In Michigan, openly-gay state Attorney General Dana Nessel announced last week that she would attempt to broker a settlement between a lesbian couple who seeks to adopt children and foster care agencies who refuse to consider their application. Michigan and nine other states have laws permitting foster care agencies to discriminate against same-sex couples.
A 2006 report by the Evan B. Donaldson Adoption Institute found that one-third of child welfare agencies in the U.S. rejected applications from prospective parents because they were lesbian, gay or bisexual. Lorri L. Jean, executive director of the Los Angeles LGBT Center, said a study commissioned by her group also found that nearly 20 percent of youth in need of foster care are LGBT youth.
In 2011 under the Obama administration, HHS issued a memo encouraging child welfare agencies to better serve LGBT youth and better utilize LGBT prospective parents. But just days after President Trump’s inauguration, a purported draft for an executive order was leaked that sought to prohibit the federal government from taking “any adverse action against a religious organization that provides federally-funded child-welfare services, including promoting and providing adoption, foster, or family support services for children … on the basis that the organization declines to provide … such services due to a conflict with the organization’s religious beliefs.”
Wagner indicated in his letter than he was responding to a letter Gov. McMaster sent in February last year asking for an exception.
McMaster’s letter informed HHS that South Carolina would have “difficulty” finding homes for children in foster care unless it could rely on “certain faith-based organizations,” and that the existing HHS policy forced such faith-based organizations to “abandon their religious beliefs” in order to receive federal funding.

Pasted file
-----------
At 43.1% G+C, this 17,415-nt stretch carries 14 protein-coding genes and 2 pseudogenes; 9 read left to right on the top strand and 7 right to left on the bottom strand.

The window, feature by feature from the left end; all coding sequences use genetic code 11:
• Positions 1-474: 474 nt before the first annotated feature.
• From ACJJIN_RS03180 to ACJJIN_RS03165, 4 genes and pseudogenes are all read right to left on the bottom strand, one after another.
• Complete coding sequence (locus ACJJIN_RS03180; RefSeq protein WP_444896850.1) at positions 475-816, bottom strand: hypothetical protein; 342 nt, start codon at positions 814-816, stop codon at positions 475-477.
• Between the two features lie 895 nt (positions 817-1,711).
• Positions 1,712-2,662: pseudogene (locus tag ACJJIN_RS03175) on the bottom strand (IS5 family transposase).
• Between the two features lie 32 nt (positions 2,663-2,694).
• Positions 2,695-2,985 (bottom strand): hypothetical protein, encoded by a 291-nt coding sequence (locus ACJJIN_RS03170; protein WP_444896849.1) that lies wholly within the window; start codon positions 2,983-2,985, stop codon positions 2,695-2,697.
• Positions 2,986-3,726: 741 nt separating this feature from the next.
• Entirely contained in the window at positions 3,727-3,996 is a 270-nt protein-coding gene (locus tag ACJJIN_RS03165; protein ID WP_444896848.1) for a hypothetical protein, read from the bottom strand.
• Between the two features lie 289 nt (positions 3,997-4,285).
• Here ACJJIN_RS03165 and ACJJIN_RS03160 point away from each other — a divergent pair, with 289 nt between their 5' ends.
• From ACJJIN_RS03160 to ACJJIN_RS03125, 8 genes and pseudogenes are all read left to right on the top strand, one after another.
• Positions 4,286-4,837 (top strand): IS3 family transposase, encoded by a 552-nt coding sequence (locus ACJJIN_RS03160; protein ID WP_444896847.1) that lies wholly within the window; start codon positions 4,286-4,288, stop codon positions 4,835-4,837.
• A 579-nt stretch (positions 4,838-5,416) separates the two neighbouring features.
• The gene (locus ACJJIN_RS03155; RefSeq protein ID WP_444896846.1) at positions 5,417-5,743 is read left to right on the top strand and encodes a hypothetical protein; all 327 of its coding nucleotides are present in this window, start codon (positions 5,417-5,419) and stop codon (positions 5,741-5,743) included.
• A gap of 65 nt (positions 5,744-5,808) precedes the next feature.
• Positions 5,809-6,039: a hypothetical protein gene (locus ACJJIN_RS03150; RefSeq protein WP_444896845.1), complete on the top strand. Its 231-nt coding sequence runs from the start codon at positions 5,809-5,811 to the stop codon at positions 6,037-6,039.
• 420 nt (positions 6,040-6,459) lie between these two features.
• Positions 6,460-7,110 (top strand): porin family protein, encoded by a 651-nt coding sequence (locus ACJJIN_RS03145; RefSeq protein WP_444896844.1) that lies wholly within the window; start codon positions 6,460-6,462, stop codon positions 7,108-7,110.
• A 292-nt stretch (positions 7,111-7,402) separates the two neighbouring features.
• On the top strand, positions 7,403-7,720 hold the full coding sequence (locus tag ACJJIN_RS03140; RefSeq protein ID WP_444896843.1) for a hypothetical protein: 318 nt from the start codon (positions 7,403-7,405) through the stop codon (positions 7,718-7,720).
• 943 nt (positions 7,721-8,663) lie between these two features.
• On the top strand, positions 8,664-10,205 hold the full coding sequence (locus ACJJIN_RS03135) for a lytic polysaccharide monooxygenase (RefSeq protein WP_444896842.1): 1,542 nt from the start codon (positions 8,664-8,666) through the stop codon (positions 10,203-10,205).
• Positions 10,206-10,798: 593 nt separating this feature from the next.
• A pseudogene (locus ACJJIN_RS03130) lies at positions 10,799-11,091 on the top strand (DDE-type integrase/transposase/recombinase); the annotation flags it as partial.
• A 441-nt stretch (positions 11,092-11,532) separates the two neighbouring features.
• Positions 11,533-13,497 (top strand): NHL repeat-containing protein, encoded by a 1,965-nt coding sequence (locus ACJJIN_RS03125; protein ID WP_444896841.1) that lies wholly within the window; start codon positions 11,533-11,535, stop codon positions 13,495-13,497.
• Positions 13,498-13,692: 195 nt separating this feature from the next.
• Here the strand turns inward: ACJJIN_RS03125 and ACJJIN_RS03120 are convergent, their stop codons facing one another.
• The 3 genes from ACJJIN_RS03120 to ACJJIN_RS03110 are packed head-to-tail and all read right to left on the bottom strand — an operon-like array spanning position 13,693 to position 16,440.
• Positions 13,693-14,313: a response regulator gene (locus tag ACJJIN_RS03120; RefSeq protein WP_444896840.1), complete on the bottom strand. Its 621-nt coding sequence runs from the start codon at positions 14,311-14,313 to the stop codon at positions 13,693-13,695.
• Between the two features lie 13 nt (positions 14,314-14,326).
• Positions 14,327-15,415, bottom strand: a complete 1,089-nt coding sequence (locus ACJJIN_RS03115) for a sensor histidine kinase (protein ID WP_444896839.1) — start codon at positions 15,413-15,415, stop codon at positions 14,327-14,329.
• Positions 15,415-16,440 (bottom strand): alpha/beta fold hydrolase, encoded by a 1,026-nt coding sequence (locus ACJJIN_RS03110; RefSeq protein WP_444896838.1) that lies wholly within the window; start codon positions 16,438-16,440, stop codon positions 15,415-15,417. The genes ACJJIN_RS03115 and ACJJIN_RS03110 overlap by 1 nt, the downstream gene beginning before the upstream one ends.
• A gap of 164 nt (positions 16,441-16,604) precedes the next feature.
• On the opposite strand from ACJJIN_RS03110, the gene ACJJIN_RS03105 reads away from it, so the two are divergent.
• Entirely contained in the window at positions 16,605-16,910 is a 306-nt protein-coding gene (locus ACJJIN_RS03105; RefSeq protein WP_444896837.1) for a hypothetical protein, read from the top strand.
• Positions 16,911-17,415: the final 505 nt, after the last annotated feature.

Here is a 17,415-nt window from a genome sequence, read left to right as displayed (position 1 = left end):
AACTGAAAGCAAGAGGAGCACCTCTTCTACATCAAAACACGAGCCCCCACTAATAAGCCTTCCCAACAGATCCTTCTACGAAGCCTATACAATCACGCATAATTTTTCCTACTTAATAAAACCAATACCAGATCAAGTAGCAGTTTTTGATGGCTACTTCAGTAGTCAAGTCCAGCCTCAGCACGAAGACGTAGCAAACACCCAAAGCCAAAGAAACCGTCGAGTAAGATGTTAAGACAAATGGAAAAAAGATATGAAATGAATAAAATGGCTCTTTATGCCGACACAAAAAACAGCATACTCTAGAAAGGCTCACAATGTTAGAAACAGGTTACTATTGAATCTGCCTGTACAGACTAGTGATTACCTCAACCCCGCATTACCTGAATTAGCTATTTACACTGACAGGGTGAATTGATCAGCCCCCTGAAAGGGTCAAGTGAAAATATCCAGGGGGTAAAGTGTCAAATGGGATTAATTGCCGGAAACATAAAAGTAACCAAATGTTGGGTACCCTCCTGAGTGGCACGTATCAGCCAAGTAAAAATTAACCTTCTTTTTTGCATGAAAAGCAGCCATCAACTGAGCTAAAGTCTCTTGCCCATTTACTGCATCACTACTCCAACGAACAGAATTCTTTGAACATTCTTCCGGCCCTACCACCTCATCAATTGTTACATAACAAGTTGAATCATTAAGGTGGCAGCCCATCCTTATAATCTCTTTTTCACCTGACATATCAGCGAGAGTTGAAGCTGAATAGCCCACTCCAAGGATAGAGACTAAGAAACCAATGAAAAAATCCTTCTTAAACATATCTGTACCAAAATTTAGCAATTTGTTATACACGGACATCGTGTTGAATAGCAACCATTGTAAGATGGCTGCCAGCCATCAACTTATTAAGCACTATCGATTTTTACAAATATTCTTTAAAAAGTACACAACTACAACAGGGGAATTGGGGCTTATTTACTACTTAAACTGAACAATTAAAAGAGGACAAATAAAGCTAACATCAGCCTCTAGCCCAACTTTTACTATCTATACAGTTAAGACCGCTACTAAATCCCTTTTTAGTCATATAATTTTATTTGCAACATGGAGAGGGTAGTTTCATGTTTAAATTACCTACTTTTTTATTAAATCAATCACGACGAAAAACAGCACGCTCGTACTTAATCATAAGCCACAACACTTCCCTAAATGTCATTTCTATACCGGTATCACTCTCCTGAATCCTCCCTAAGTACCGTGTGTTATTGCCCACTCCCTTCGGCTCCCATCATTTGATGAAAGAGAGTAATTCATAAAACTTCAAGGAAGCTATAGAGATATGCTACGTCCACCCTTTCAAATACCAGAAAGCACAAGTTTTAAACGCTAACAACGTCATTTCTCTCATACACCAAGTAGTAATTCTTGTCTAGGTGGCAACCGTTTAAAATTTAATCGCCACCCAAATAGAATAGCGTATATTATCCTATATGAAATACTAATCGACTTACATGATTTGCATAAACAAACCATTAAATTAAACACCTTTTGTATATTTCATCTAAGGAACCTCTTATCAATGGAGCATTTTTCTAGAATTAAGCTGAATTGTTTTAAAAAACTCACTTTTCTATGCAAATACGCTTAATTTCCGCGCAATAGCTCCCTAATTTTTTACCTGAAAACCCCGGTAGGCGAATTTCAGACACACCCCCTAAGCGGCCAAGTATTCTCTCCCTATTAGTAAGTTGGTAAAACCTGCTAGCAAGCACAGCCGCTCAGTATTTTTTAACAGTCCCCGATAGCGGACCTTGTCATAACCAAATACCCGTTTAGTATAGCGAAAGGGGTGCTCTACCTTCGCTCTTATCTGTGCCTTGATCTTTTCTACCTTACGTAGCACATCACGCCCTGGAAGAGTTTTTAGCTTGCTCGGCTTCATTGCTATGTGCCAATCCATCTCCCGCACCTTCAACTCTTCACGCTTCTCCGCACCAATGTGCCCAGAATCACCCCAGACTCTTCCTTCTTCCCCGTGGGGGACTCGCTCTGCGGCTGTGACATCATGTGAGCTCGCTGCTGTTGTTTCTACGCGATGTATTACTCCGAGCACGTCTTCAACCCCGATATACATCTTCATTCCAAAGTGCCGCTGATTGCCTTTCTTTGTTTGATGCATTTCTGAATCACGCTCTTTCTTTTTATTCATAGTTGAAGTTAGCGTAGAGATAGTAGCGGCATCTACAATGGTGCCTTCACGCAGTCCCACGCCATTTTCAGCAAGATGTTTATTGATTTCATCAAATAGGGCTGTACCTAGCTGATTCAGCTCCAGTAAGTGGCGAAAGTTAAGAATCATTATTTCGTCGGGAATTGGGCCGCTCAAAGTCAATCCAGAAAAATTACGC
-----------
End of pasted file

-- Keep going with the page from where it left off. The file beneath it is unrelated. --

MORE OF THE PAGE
McMaster apparently argued that the HHS non-discrimination policy violated the federal Religious Freedom Restoration Act, a federal statute prohibiting government from imposing a “substantial burden” on the free exercise of religion without identifying a “compelling” need to do so. It also states that the federal government must not take any adverse action against an individual or religious organization because that organization has “spoken about moral or political issues from a religious perspective.”
Julie Kruse of the national Family Equality Council pointed to a May 2018 Heritage Foundation panel in which HHS official Shannon Royce openly solicited faith-based organizations to seek waivers from non-discrimination policies.
“Those of you who are faith-based foster and adoption agencies, … and there is something that you believe substantially burdens your religious expression, we would encourage you to file a request for religious accommodation” under RFRA, Shannon Royce, a former Family Research Council official and now director of HHS’s Center for Faith and Opportunity Initiatives, said then.
“Faith-based organizations that provide foster care services not only perform a great service for their communities, they are exercising a legally-protected right to practice their faith through good works, said Lynn Johnson, assistant secretary for the Administration for Children and Families. “Our federal agency should not — and, under the laws adopted by Congress, cannot — drive faith-motivated foster care providers out of the business of serving children without a compelling government interest, especially now that child welfare systems are stretched thin as a result of the opioid epidemic.”